Rachmaninoff himself, a noted interpreter of his own works, played the solo piano part at the piece's premiere at the Lyric Opera House in Baltimore, Maryland on November 7, 1934. He was accompanied by the Philadelphia Orchestra conducted by Leopold Stokowski. The Lyric Opera House is a music venue in Baltimore, Maryland. ... Nickname: Monument City, Charm City, Mob Town, B-more Motto: Get In On It (formerly The City That Reads and The Greatest City in America; BELIEVE is not the official motto but rather a specific campaign) Location of Baltimore in Maryland Coordinates: Country United States State Maryland County Independent City... November 7 is the 311th day of the year (312th in leap years) in the Gregorian Calendar, with 54 days remaining. ... 1934 (MCMXXXIV) was a common year starting on Monday (link will take you to calendar). ... The Philadelphia Orchestra, based in Philadelphia, Pennsylvania, is one of the Big Five symphony orchestras in the United States and usually considered among the finest in the world. ... A conductor conducting a band at a ceremony A conductors score and batons Conducting is the act of directing a musical performance by way of visible gestures. ... Leopold Stokowski (born Antoni Stanisław Bolesławowicz April 18, 1882 in London, England, died September 13, 1977 in Nether Wallop, England) was the conductor of the Cincinnati Symphony Orchestra, the Philadelphia Orchestra, the NBC Symphony Orchestra, Hollywood Bowl Orchestra and the Symphony of the Air. ...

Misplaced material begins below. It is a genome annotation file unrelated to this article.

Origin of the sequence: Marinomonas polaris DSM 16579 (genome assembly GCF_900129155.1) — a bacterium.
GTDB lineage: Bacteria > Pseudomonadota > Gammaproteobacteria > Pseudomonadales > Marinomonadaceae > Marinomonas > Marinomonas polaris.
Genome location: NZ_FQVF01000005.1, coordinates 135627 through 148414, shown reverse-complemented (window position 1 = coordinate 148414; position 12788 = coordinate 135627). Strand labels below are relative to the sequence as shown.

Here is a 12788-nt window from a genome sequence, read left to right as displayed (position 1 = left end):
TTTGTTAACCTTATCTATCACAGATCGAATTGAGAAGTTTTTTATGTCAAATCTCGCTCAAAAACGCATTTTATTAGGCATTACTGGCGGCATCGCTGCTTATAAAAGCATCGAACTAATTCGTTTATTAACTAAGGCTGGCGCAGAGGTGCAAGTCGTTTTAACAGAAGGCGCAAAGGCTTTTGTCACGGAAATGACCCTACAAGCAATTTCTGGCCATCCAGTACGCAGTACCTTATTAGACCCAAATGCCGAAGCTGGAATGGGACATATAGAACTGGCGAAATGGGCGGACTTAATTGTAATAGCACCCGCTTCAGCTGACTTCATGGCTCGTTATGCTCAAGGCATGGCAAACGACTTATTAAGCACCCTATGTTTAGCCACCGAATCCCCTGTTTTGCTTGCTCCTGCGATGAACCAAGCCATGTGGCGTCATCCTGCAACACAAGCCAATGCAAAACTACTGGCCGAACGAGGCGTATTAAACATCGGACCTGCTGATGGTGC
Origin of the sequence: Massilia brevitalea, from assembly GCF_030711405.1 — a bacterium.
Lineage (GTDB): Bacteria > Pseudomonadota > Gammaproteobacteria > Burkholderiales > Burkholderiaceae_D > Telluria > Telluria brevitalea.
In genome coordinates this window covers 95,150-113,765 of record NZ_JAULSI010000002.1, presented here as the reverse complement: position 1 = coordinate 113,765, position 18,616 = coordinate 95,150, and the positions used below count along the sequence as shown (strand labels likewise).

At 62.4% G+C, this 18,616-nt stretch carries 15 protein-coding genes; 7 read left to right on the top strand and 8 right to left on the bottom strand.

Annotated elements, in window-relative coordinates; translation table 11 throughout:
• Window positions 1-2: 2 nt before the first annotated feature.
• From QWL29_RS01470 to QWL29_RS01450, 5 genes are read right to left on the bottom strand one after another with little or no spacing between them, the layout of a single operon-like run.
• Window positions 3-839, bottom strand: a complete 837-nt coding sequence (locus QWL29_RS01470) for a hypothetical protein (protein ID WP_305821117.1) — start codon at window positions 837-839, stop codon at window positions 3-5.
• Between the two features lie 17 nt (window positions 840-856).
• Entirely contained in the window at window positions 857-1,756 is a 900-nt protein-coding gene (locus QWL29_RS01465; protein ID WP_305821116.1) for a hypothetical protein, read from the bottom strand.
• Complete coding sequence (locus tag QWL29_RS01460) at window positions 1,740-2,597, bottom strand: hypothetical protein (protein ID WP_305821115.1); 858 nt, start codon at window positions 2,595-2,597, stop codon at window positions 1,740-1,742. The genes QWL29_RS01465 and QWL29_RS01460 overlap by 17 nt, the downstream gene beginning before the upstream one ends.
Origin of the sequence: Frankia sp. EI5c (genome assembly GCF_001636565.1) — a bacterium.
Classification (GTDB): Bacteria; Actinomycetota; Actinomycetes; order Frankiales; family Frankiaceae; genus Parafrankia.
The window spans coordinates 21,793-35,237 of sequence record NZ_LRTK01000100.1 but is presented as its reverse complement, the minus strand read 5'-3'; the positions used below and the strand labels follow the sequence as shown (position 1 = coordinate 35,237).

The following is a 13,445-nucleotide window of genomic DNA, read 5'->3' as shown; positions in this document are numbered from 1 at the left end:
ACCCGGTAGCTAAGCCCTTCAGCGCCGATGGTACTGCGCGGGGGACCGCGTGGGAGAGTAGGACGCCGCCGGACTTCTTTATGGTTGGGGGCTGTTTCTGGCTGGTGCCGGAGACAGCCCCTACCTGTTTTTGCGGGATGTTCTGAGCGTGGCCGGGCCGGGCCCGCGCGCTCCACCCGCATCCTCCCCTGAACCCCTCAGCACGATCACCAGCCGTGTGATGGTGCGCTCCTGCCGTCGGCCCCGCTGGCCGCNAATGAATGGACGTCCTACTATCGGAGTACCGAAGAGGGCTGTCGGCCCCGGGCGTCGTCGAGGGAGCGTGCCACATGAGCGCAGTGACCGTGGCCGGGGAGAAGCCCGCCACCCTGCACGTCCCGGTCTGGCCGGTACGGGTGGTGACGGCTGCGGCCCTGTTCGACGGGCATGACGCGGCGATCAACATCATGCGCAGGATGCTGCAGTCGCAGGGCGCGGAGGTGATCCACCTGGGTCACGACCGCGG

In collaboration with Rachmaninoff, the choreographer Michel Fokine created the ballet Paganini using this piece as the score. It was premiered in 1939 at Covent Garden in England. Choreography (also known as dance composition) is the art of making structures in which movement occurs, the term composition may also refer to the navigation or connection of these movement structures. ... Michel Fokine or Mikhail Mikhailovich Fokin (Михаил Михайлович Фокин) (April 23 [O.S. April 11] 1880) – August 22, 1942) was a groundbreaking Russian choreographer and dancer. ... 1939 (MCMXXXIX) was a common year starting on Sunday (link will take you to calendar). ...